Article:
But after he took a break to help Warner Bros. complete Andrei Konchalovsky’s troubled Sylvester Stallone-Kurt Russell team-up “Tango and Cash,” he said that Prince’s restless creativity, and his need to keep a tight leash on the folks in his inner circle, led them to go their separate ways.
“He unfortunately defaulted to the idea that he couldn’t let me go off and direct other projects,” he said. “In December of 1989 I laid out very clearly to Prince exactly what we were going to do, that we were going to go into production in the spring-summer of 1990 and then a year later in the spring-summer of 1991. And Prince said, ‘I like all that, but I’m not going to wait 18 months. You need to have that film in theaters in the next four months.’ And that broke us up.”
Although another team soon took over management of Prince’s career – starting with the Prince-directed “Purple Rain” follow-up “Graffiti Bridge,” which hit theaters in late 1990 – Magnoli remains sanguine about their partnership and the work that came out of it.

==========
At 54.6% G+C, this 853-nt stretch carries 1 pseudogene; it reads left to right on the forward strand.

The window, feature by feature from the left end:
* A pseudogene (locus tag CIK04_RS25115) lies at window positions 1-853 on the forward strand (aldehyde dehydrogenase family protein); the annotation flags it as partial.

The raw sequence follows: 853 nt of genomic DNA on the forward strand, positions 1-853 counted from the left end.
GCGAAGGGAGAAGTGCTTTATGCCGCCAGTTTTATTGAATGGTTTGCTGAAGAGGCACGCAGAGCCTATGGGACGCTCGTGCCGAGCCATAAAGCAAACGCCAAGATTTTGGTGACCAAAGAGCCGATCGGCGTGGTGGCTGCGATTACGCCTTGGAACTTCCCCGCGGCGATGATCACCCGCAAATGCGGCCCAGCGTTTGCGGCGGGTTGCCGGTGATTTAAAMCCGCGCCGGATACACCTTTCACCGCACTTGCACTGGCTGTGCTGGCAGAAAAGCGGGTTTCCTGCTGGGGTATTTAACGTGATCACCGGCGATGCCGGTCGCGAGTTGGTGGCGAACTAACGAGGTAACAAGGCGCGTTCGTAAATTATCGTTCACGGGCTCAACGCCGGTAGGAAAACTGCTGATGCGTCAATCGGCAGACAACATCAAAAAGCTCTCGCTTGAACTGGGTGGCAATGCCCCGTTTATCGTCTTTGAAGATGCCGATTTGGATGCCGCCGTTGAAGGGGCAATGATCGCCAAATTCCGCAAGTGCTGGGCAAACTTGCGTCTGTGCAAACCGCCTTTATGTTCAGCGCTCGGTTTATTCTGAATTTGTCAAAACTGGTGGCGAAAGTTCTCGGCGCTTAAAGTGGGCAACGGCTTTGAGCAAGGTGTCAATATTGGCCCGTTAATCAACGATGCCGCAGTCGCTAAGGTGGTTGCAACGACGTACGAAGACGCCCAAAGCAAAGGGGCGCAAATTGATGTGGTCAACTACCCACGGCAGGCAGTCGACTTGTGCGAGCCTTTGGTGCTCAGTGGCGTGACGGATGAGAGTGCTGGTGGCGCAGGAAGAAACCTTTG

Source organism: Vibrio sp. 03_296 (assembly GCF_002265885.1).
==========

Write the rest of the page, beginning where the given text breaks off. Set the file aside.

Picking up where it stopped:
“The period of time that Prince and I worked together was excellent,” he said. “From the very first time we met, we just had a knack of being able to work together very powerfully and speak our minds. The unfortunate thing is that ‘The Dawn’ would have been a great film — visually and musically it would have set a new bar like ‘Purple Rain’ did,” he insists. “Unfortunately, Prince just could not get out of his own way when it came to short-term thinking as opposed to long-term. But it was an excellent relationship, truly.”